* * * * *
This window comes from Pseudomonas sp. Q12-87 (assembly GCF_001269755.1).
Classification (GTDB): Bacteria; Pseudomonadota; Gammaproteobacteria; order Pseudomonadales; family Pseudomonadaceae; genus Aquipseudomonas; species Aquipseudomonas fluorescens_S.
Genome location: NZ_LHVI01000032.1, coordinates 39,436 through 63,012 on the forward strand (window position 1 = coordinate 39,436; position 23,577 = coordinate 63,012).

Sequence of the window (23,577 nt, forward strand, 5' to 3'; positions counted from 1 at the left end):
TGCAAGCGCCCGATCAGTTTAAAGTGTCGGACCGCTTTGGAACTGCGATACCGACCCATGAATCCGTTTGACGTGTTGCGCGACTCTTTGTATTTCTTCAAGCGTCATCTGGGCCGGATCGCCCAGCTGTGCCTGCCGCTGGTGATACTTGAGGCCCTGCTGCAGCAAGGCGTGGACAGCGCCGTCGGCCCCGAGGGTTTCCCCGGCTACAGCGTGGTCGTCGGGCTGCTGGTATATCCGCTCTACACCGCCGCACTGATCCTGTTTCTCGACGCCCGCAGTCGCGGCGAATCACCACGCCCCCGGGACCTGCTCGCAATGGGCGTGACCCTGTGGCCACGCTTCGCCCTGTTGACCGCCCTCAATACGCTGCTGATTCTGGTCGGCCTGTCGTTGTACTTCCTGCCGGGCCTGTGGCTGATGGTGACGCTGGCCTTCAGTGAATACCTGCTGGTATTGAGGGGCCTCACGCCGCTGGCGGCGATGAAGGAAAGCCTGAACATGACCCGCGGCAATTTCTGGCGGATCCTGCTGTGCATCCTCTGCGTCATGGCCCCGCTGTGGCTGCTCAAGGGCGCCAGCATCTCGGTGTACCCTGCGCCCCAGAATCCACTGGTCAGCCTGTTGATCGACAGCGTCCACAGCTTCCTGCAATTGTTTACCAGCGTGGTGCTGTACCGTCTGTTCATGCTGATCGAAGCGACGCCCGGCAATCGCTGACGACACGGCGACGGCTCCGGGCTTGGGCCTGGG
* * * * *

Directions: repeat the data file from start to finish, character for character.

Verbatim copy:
This window comes from Pseudomonas sp. Q12-87 (assembly GCF_001269755.1).
Classification (GTDB): Bacteria; Pseudomonadota; Gammaproteobacteria; order Pseudomonadales; family Pseudomonadaceae; genus Aquipseudomonas; species Aquipseudomonas fluorescens_S.
Genome location: NZ_LHVI01000032.1, coordinates 39,436 through 63,012 on the forward strand (window position 1 = coordinate 39,436; position 23,577 = coordinate 63,012).

Sequence of the window (23,577 nt, forward strand, 5' to 3'; positions counted from 1 at the left end):
TGCAAGCGCCCGATCAGTTTAAAGTGTCGGACCGCTTTGGAACTGCGATACCGACCCATGAATCCGTTTGACGTGTTGCGCGACTCTTTGTATTTCTTCAAGCGTCATCTGGGCCGGATCGCCCAGCTGTGCCTGCCGCTGGTGATACTTGAGGCCCTGCTGCAGCAAGGCGTGGACAGCGCCGTCGGCCCCGAGGGTTTCCCCGGCTACAGCGTGGTCGTCGGGCTGCTGGTATATCCGCTCTACACCGCCGCACTGATCCTGTTTCTCGACGCCCGCAGTCGCGGCGAATCACCACGCCCCCGGGACCTGCTCGCAATGGGCGTGACCCTGTGGCCACGCTTCGCCCTGTTGACCGCCCTCAATACGCTGCTGATTCTGGTCGGCCTGTCGTTGTACTTCCTGCCGGGCCTGTGGCTGATGGTGACGCTGGCCTTCAGTGAATACCTGCTGGTATTGAGGGGCCTCACGCCGCTGGCGGCGATGAAGGAAAGCCTGAACATGACCCGCGGCAATTTCTGGCGGATCCTGCTGTGCATCCTCTGCGTCATGGCCCCGCTGTGGCTGCTCAAGGGCGCCAGCATCTCGGTGTACCCTGCGCCCCAGAATCCACTGGTCAGCCTGTTGATCGACAGCGTCCACAGCTTCCTGCAATTGTTTACCAGCGTGGTGCTGTACCGTCTGTTCATGCTGATCGAAGCGACGCCCGGCAATCGCTGACGACACGGCGACGGCTCCGGGCTTGGGCCTGGG